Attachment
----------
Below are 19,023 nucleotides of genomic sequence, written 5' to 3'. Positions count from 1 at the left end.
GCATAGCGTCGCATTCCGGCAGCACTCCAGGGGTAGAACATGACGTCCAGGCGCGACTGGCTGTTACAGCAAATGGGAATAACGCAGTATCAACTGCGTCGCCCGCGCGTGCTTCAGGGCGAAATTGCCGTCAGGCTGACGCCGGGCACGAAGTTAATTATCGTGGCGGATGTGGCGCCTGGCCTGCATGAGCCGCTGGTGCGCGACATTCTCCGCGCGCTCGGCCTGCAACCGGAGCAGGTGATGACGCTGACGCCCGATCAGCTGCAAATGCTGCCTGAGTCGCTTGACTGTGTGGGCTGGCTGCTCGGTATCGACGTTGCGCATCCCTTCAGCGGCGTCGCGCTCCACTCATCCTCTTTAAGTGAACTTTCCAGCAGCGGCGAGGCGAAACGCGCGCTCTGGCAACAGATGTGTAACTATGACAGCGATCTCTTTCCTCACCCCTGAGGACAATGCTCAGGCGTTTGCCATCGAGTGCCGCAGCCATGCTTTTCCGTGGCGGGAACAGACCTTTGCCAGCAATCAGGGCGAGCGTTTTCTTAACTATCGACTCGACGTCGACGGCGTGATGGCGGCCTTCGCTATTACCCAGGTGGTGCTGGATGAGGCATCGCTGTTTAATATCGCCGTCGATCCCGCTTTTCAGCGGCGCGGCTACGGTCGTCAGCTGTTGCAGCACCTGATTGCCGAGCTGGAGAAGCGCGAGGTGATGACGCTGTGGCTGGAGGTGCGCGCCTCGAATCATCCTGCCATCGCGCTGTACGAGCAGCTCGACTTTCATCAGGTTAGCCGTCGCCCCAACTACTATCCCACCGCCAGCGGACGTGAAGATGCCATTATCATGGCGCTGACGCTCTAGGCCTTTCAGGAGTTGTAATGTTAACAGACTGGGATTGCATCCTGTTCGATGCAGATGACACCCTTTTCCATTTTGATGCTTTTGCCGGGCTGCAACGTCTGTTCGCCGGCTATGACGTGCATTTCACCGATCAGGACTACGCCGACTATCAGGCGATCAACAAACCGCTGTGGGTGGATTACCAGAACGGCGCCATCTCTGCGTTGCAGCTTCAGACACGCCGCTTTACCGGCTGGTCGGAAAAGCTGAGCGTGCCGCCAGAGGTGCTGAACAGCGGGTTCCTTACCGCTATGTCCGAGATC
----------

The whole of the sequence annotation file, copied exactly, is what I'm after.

Below are 19,023 nucleotides of genomic sequence, written 5' to 3'. Positions count from 1 at the left end.
GCATAGCGTCGCATTCCGGCAGCACTCCAGGGGTAGAACATGACGTCCAGGCGCGACTGGCTGTTACAGCAAATGGGAATAACGCAGTATCAACTGCGTCGCCCGCGCGTGCTTCAGGGCGAAATTGCCGTCAGGCTGACGCCGGGCACGAAGTTAATTATCGTGGCGGATGTGGCGCCTGGCCTGCATGAGCCGCTGGTGCGCGACATTCTCCGCGCGCTCGGCCTGCAACCGGAGCAGGTGATGACGCTGACGCCCGATCAGCTGCAAATGCTGCCTGAGTCGCTTGACTGTGTGGGCTGGCTGCTCGGTATCGACGTTGCGCATCCCTTCAGCGGCGTCGCGCTCCACTCATCCTCTTTAAGTGAACTTTCCAGCAGCGGCGAGGCGAAACGCGCGCTCTGGCAACAGATGTGTAACTATGACAGCGATCTCTTTCCTCACCCCTGAGGACAATGCTCAGGCGTTTGCCATCGAGTGCCGCAGCCATGCTTTTCCGTGGCGGGAACAGACCTTTGCCAGCAATCAGGGCGAGCGTTTTCTTAACTATCGACTCGACGTCGACGGCGTGATGGCGGCCTTCGCTATTACCCAGGTGGTGCTGGATGAGGCATCGCTGTTTAATATCGCCGTCGATCCCGCTTTTCAGCGGCGCGGCTACGGTCGTCAGCTGTTGCAGCACCTGATTGCCGAGCTGGAGAAGCGCGAGGTGATGACGCTGTGGCTGGAGGTGCGCGCCTCGAATCATCCTGCCATCGCGCTGTACGAGCAGCTCGACTTTCATCAGGTTAGCCGTCGCCCCAACTACTATCCCACCGCCAGCGGACGTGAAGATGCCATTATCATGGCGCTGACGCTCTAGGCCTTTCAGGAGTTGTAATGTTAACAGACTGGGATTGCATCCTGTTCGATGCAGATGACACCCTTTTCCATTTTGATGCTTTTGCCGGGCTGCAACGTCTGTTCGCCGGCTATGACGTGCATTTCACCGATCAGGACTACGCCGACTATCAGGCGATCAACAAACCGCTGTGGGTGGATTACCAGAACGGCGCCATCTCTGCGTTGCAGCTTCAGACACGCCGCTTTACCGGCTGGTCGGAAAAGCTGAGCGTGCCGCCAGAGGTGCTGAACAGCGGGTTCCTTACCGCTATGTCCGAGATC